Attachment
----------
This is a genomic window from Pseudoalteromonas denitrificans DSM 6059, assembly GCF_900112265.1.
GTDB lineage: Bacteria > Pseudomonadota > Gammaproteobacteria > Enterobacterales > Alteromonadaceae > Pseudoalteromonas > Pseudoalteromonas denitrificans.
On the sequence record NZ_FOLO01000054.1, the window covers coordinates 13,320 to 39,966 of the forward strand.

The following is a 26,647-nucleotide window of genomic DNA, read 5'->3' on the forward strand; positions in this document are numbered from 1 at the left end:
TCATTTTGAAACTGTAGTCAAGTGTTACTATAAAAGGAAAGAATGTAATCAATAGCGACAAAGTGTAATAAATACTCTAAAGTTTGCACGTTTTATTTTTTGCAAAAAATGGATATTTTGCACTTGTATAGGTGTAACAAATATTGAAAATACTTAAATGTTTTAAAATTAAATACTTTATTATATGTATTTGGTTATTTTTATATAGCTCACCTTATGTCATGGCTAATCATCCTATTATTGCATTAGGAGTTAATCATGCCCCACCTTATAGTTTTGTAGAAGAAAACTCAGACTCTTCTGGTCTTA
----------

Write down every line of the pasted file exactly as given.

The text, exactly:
This is a genomic window from Pseudoalteromonas denitrificans DSM 6059, assembly GCF_900112265.1.
GTDB lineage: Bacteria > Pseudomonadota > Gammaproteobacteria > Enterobacterales > Alteromonadaceae > Pseudoalteromonas > Pseudoalteromonas denitrificans.
On the sequence record NZ_FOLO01000054.1, the window covers coordinates 13,320 to 39,966 of the forward strand.

The following is a 26,647-nucleotide window of genomic DNA, read 5'->3' on the forward strand; positions in this document are numbered from 1 at the left end:
TCATTTTGAAACTGTAGTCAAGTGTTACTATAAAAGGAAAGAATGTAATCAATAGCGACAAAGTGTAATAAATACTCTAAAGTTTGCACGTTTTATTTTTTGCAAAAAATGGATATTTTGCACTTGTATAGGTGTAACAAATATTGAAAATACTTAAATGTTTTAAAATTAAATACTTTATTATATGTATTTGGTTATTTTTATATAGCTCACCTTATGTCATGGCTAATCATCCTATTATTGCATTAGGAGTTAATCATGCCCCACCTTATAGTTTTGTAGAAGAAAACTCAGACTCTTCTGGTCTTA